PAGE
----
Want glowing skin? The antioxidants found in fruit will smooth and prevent wrinkles and hydrate your skin, increasing its elasticity.

Want to perform at a high level intellectually and physically? Our brains and our very cells actually run on glucose – sugar – not fat. The brain is composed of stored glycogen, and the sugar in fruit feeds our brain. Suffer from brain fog? Your brain is in need of more of the healing, readily available glucose from fruit. And as discussed earlier, it is sugar (and mineral salts) that build muscle.

Want to increase your fertility? Fruit is the key. To bear fruit, one must consume fruit – the vitamins, minerals, phytochemicals, antioxidants, and other incredible compounds in fruit bring vitality to the reproductive system.

Want protection from disease? Look no further. Fruit is antiviral and antibacterial, destroying pathogens in our bodies and healing a range of dis-easements in the body; from insomnia, eczema, and acne to gallstones, ALS, multiple sclerosis, Parkinson’s, and more. Fruit also has the most abundant sources of the highest quality Vitamin C, which is essential for us to continue living.

If you have a sweet tooth and aren’t ready to satisfy it solely on fruit just yet (don’t worry, research says your tastebuds can change), read on.



My family loves fruit and baked goods – so what do I do? Here are some back-to-nature sweeteners (besides fruit and vegetables like beets and carrots) that I have used in various dishes:



Known as “nature’s candy,” dates are an ideal food for improved energy and brain function. Rich in vitamin A and B-complex and minerals such as iron, calcium, manganese, copper, and potassium, they are known to help build bone and muscle strength. Dates contain anti-inflammatory and anti-infective properties which make it an excellent food for those who suffer with chronic infections and autoimmune disorders. They also help to control heart rate and blood pressure, which offers protection against strokes and coronary heart diseases. Dates contain an easily digestible fiber that has been found to help prevent colon, prostate, lung, endometrial, breast, and pancreatic cancers. They are also known to help lower LDL (bad) cholesterol, relieve constipation, improve anemia, and prevent macular degeneration.

Enjoy dates fresh as they are, dried, or blended up with a little water to make a caramel sauce that my kids love to dip apples in! Add to smoothies and salads for an extra boost, or chopped up with nuts, seeds, and spices and pressed into homemade energy bars or other desserts.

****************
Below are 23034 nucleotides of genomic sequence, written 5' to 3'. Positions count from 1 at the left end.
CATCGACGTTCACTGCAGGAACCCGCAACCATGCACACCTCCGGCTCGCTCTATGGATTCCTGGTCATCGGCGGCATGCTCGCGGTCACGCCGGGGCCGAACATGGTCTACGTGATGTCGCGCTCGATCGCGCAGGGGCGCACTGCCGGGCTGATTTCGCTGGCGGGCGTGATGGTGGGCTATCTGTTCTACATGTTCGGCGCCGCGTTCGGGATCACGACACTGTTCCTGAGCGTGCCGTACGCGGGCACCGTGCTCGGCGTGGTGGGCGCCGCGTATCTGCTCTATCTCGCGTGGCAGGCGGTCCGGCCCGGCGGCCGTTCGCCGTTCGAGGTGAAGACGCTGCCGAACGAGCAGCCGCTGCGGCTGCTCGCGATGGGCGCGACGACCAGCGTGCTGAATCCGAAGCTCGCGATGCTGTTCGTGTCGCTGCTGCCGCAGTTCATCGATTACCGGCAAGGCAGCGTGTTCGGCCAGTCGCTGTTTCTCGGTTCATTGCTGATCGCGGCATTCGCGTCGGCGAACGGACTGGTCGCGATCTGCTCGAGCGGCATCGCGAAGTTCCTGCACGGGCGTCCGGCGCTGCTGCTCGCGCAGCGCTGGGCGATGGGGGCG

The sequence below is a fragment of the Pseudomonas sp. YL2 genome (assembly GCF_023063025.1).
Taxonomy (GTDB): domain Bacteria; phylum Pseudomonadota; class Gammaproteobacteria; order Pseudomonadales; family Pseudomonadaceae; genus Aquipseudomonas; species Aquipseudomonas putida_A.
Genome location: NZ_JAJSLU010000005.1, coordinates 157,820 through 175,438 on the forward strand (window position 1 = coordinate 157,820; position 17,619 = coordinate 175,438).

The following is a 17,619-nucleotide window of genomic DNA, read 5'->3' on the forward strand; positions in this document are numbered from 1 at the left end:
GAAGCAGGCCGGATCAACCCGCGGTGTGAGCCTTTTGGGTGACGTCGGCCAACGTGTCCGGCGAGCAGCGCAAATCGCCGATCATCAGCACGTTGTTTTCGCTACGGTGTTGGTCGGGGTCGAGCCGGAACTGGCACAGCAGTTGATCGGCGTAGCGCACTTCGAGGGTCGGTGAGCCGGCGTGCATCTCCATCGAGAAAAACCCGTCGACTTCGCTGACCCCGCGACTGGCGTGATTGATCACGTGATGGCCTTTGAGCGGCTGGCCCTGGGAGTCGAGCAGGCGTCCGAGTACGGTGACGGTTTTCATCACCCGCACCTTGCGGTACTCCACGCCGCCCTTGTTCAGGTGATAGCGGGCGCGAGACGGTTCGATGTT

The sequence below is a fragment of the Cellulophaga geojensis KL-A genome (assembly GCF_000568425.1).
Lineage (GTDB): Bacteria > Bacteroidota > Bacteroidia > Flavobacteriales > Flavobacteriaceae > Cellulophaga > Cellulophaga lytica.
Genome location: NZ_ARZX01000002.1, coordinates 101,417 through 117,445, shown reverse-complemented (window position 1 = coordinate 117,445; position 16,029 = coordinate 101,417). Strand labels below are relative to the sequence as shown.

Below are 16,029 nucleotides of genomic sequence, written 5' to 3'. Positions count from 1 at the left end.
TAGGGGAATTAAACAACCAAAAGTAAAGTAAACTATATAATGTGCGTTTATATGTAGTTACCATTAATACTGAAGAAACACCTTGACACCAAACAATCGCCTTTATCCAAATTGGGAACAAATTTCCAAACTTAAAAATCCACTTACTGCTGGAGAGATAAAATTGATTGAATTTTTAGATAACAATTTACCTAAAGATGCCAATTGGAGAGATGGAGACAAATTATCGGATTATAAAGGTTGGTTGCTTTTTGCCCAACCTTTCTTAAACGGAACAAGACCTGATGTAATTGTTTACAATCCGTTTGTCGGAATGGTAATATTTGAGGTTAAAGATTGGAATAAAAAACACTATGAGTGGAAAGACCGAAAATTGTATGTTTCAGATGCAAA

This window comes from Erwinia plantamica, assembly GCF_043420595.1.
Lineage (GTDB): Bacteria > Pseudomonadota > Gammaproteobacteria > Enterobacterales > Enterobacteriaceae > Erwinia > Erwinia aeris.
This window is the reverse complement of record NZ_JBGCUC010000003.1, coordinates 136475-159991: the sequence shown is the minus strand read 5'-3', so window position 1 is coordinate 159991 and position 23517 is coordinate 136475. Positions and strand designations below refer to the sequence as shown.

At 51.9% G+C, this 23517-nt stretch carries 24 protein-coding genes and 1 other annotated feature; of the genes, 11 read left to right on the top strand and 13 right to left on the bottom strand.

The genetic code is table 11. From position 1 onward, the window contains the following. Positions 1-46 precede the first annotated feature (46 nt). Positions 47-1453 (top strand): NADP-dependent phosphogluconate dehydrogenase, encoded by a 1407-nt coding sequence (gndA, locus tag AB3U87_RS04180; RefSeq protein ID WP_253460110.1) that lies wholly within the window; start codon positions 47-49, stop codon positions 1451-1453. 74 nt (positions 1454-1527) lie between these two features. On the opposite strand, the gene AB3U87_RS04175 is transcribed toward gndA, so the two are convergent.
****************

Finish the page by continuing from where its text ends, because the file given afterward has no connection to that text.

Raw Honey

Organic raw honey is not filtered, strained, or heated above 115 degrees Fahrenheit and provides far more benefits than regular honey, as it is full of active enzymes, amino acids, vitamins, minerals, and fatty acids that are vital for keeping the body healthy and for preventing illness and disease. Raw honey contains vitamins such as B-complex and Vitamin C, as well as minerals such as calcium, magnesium, potassium, and zinc. Raw honey has the power to strengthen the immune system, promote digestive health, reduce throat irritation, stabilize blood pressure, calm nerves, relieve morning sickness, balance blood sugar, heal ulcers, purify the blood, fight off colds and flu, soothe sore throats and laryngitis, and flush the kidneys.

Avoid baking with honey and heating it above 117 degrees Fahrenheit, as it will lose many of its enzymes, probiotics, antioxidants, and many more. Research shows that heating honey can actually have a negative effect on our bodies when heated. Use in sauces, dressings, raw desserts, to sweeten fluids (such as lemon-honey-ginger water or herbal tea).


Pure maple syrup

Does anyone else love this on their [vegan and gluten-free] pancakes?! Pure maple syrup is flowing with high-quality sugar, minerals, vitamins, and other nutrients that quickly boosts the liver. Unlike honey, maple syrup is versatile enough to keep its chemical and nutrient composition when heated, so feel free to use it as a substitution for sugar in baking recipes. It can also be used to sweeten sauces and homemade frosting… get creative with the possibilities! Be aware of the quality you are buying – Aunt Jemima will just have to become estranged from your family’s diet.


Rapadura sugar

This unrefined sugar is pure, raw sugarcane with naturally occurring molasses that gives it a caramel color and flavor. It can be another wonderful substitute for sugar in baking recipes (such as these muffins!), but best not to be consumed in large amounts every day. Be sure to buy a high-quality brand to ensure its purity.


Find some of my family’s favorite sweet desserts here! We also love Lorena’s Blender Ice Cream and this Wild Blueberry Lavender Ice Cream!




It is nearly impossible to walk down a grocery store aisle and not find a package of food without processed sugar. However, my hope is that this information will help inform and empower the food choices you make for yourself and your family. A study showed that shoppers who read the ingredient label consumed healthier ingredients, so I encourage you to look on the back of the package, and/or point the cart towards the produce section of the grocery store. Explore some new recipes for your family that are health-boosting and delicious, and let go of fruit fear. Thriving health is possible and makes life so much sweeter.


Ignite the Healer within,

Amber Bodily


P.S. Want to learn more about how to transform what you eat? Check out my online course Radical Healing: A Step-By-Step Guide to Reclaiming Your Vibrance.







*Disclosure: This post contains affiliate links. At no cost to you, I may earn a small commission from the sale of these products. This assists my work in supporting others on their healing journey to health.